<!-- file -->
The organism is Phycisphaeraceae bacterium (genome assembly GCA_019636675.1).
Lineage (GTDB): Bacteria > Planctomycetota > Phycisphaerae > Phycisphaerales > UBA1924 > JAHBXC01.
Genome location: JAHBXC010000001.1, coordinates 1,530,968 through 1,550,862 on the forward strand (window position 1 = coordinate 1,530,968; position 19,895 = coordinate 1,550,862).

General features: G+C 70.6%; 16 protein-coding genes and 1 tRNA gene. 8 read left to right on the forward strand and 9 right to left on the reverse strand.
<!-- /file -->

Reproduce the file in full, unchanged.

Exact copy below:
The organism is Phycisphaeraceae bacterium (genome assembly GCA_019636675.1).
Lineage (GTDB): Bacteria > Planctomycetota > Phycisphaerae > Phycisphaerales > UBA1924 > JAHBXC01.
Genome location: JAHBXC010000001.1, coordinates 1,530,968 through 1,550,862 on the forward strand (window position 1 = coordinate 1,530,968; position 19,895 = coordinate 1,550,862).

General features: G+C 70.6%; 16 protein-coding genes and 1 tRNA gene. 8 read left to right on the forward strand and 9 right to left on the reverse strand.